Thursday, December 10, 2015

Ballot lottery winners and losers

The theory -- and there is statistical evidence to back this up -- is that the top ballot position is worth something in a judicial primary election. The ballot bump varies from election cycle to election cycle, but snagging that top spot means more votes.

Thus, in the race for the "A" vacancy in the 6th Subcircuit, Judge Anna Loftus must be considered a 'winner' for securing the top spot in yesterday's ballot lottery, conducted by the Illinois State Board of Elections. Edward J. Underhill snagged the second spot, while slated candidate Carlos Claudio drew third place. These three candidates were in the lottery because their nominating petitions were deemed filed as soon as the doors opened at the ISBE on the morning of November 23.

Colleen Reardon Daly won the top spot in the race for the Howard vacancy in the 10th Subcircuit. Slated candidate Stephanie Saltouros came in second, while Judge Eve Marie Reilly, who holds the seat pursuant to Supreme Court appointment, came in third. Michael John Malatesta was fourth in the ballot lottery for this seat and Richard "Rick" Cenar came in fifth. The sixth candidate, Timothy Matthew McQuillen, did not file his nominating papers until the last day of the filing period and was therefore not included in the lottery for the top ballot line.

Judge Patricia S. "Pat" Spratt did not need the ballot lottery to maintain the top spot in the race for the Rivkin-Carothers vacancy in that crowded 7th Subcircuit race: She was the only remaining candidate in the field who was counted as in line to file on the first day of filing. (A second lottery-eligible candidate, Brian O'Hara, withdrew from that race in order to seek the countywide Karnezis vacancy.)

O'Hara was also eligible for the lottery for the top ballot position in that countywide race, but he came in third, behind Mary Kathleen McHugh and Judge Devlin J. Schoop. Tom Courtney drew the last spot.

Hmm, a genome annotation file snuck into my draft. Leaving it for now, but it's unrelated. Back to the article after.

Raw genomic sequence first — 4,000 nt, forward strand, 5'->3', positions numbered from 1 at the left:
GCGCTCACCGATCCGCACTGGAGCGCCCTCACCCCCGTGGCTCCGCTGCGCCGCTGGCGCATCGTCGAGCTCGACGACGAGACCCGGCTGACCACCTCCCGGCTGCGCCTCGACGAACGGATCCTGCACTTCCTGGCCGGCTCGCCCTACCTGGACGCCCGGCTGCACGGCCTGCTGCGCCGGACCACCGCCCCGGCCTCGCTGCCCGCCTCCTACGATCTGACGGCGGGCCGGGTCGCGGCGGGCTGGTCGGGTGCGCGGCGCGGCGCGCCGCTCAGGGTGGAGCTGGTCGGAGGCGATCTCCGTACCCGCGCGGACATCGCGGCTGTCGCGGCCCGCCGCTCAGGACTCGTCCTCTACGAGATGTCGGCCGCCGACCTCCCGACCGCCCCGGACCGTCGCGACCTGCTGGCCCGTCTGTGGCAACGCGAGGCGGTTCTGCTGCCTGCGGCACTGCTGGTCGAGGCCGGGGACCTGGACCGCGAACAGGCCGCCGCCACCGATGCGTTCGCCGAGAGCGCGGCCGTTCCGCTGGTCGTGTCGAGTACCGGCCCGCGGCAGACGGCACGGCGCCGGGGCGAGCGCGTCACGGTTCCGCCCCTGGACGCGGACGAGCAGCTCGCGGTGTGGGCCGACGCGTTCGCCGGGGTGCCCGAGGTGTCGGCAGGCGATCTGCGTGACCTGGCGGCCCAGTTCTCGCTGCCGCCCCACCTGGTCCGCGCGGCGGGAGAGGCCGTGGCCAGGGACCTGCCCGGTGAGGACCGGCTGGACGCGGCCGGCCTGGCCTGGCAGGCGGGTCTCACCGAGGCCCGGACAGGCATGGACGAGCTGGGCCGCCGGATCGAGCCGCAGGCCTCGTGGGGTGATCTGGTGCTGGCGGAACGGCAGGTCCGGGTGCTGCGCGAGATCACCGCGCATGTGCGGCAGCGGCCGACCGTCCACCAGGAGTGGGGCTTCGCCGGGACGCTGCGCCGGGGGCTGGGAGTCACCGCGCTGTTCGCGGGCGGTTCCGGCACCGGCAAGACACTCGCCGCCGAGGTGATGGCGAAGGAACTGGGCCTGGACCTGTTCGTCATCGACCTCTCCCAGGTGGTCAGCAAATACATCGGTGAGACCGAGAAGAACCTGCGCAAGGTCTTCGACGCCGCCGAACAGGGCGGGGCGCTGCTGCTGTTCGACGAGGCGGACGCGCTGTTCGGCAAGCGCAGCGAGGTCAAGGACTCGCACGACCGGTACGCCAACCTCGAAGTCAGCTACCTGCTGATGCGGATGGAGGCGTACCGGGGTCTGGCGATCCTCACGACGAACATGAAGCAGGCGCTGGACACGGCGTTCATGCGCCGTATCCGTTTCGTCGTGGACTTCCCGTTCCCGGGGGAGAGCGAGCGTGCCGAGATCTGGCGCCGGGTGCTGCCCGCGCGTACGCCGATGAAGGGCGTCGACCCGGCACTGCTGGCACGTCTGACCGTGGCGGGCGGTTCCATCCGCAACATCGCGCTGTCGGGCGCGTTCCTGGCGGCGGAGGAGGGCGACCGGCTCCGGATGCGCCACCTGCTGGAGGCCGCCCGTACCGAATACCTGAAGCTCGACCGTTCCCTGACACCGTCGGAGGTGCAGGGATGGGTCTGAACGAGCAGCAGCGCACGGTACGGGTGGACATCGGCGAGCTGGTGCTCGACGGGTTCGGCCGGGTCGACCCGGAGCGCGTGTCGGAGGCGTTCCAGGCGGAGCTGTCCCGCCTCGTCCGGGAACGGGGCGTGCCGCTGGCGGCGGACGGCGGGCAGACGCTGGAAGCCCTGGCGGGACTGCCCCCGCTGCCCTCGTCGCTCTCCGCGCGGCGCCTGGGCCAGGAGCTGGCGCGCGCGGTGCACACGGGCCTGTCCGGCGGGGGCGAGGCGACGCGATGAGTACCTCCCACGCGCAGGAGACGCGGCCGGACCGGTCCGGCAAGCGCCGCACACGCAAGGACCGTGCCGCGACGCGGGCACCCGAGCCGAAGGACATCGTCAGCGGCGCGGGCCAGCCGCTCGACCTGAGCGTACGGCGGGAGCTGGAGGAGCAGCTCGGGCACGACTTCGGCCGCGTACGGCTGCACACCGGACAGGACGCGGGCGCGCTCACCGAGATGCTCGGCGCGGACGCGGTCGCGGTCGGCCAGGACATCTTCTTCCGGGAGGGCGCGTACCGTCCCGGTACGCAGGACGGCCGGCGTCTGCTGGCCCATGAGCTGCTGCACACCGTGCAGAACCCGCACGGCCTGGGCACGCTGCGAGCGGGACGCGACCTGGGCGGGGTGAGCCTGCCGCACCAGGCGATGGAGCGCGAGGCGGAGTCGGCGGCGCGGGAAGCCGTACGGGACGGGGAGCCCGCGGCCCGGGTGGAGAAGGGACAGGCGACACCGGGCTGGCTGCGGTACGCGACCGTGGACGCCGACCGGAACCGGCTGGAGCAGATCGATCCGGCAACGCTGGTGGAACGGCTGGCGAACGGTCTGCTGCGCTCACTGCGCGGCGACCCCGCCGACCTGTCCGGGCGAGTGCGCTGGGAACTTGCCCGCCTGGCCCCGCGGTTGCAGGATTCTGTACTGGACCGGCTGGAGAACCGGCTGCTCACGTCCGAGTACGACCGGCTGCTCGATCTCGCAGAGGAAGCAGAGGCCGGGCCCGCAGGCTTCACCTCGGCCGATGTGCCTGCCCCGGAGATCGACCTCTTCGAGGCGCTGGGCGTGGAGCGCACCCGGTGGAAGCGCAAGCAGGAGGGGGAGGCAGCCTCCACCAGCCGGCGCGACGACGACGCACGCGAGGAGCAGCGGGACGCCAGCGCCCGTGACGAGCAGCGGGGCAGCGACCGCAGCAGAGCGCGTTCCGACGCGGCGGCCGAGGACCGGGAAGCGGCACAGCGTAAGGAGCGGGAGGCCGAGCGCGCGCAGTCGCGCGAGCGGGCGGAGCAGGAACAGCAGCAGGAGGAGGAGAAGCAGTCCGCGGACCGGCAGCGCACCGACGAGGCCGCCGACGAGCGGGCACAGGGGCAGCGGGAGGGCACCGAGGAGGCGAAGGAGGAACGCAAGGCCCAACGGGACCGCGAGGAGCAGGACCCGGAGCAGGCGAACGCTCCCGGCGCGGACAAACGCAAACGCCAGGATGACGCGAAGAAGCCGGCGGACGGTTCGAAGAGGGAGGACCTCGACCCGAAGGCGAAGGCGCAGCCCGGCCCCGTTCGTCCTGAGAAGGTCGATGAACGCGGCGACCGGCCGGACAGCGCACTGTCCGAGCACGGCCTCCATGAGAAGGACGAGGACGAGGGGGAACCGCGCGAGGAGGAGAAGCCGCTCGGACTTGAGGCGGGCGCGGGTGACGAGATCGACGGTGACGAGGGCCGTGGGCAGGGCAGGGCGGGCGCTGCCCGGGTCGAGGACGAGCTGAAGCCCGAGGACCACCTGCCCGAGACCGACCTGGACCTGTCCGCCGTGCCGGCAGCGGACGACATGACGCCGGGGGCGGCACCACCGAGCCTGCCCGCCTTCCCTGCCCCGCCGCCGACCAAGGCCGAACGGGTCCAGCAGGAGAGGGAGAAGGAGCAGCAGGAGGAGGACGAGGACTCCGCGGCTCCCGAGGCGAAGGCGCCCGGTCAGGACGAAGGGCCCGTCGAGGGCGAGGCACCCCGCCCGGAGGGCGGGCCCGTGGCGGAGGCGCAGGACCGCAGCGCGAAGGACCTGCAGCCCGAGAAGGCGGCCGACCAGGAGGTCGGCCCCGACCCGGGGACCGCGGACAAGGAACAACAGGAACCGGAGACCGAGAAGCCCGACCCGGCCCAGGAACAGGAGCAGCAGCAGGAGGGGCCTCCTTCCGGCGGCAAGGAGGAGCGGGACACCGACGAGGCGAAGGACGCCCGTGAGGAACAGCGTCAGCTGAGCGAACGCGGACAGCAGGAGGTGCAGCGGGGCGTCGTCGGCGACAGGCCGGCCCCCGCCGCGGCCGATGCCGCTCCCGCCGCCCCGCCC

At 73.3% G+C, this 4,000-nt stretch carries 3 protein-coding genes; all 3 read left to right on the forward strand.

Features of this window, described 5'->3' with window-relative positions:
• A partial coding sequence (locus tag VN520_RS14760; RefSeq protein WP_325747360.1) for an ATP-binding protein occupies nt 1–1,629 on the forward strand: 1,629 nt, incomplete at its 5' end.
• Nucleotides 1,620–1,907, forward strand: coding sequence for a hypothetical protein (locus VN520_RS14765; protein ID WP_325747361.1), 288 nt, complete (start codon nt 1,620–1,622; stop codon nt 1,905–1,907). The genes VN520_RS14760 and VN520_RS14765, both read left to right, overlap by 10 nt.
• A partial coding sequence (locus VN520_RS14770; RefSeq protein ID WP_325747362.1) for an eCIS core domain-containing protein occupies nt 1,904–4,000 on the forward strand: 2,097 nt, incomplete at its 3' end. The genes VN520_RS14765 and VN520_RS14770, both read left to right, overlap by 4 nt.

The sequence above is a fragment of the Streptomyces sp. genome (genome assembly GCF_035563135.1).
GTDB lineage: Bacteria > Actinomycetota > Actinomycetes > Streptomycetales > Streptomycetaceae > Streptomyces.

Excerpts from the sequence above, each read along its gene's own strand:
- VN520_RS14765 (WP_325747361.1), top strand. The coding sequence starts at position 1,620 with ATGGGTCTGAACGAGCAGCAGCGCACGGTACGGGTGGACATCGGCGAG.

Judge Rossana Patricia Fernandez finished third (of three candidates) in the ballot lottery for the top spot in the race for the countywide Elrod vacancy. Scott Edward Lipinski has the top spot, followed by Thomas Francis McGuire. A fourth candidate in this race, Joseph Chico, withdrew his candidacy yesterday, according to the ISBE.

Michael I. O'Malley holds the top ballot position in his one-on-one challenge against Judge Alison C. Conlon. Both John E. Marszalek, who snagged the top spot, and William Wojcik finished ahead of Judge Daniel Patrick Duffy in the lottery for the top ballot position in the Ruscitti Grussel vacancy. A fourth candidate, Monica M. Torres-Linares was not eligible for that lottery because she filed later.

Judge Gerald V. Cleary won the top spot in the drawing for the top line for the Walsh vacancy. All four candidates were eligible for the lottery in this race. Patrick Joseph Powers and Kevin Patrick Cunningham finished second and third, respectively. Judge Fredrick H. Bates, the slated candidate, finished fourth.

In the 1st Subcircuit, Jesse Outlaw was awarded the top ballot position over Judge Maryam Ahmad in the race for the Brim vacancy. In the Hopkins vacancy, however, Judge Anthony E. Simpkins got the top line over Rhonda Crawford. (The third candidate in that race, Lisa A. Copland, was not eligible for the lottery.)

Celeste K. Jones won the lottery for the top spot in the race to fill the 2nd Subcircuit vacancy. Chelsey R. Robinson and D. Renee Jackson finished second and third, respectively. Travis Richardson was not eligible for the lottery.

Of course, there are challenges pending in many of these races, and the outcome of those proceedings may shake up the ballot order further.


Anonymous said...

CORRECTION: Loftus/Unerhill/Claudio is in the 6th Subcircuit not 7th

Jack Leyhane said...

Mea culpa, mea culpa, mea maxima culpa.

I have fixed my typo.

Anonymous said...

No need for apologies. It was an understandable mistake. Maybe even freudian. Loftus and Underhill running in the 7th is no more of a "mistake" than where they are actually running; in the 6th. Oh yes, the 6th. Have the demographics changed. It is now the subcircuit where bored rich whites find relief from the drudgery of counting their money with the sport of running for judge. The Santiago vacancy has already been lost. Hopefully, real Hispanics will prevail in the remaining two vacancies.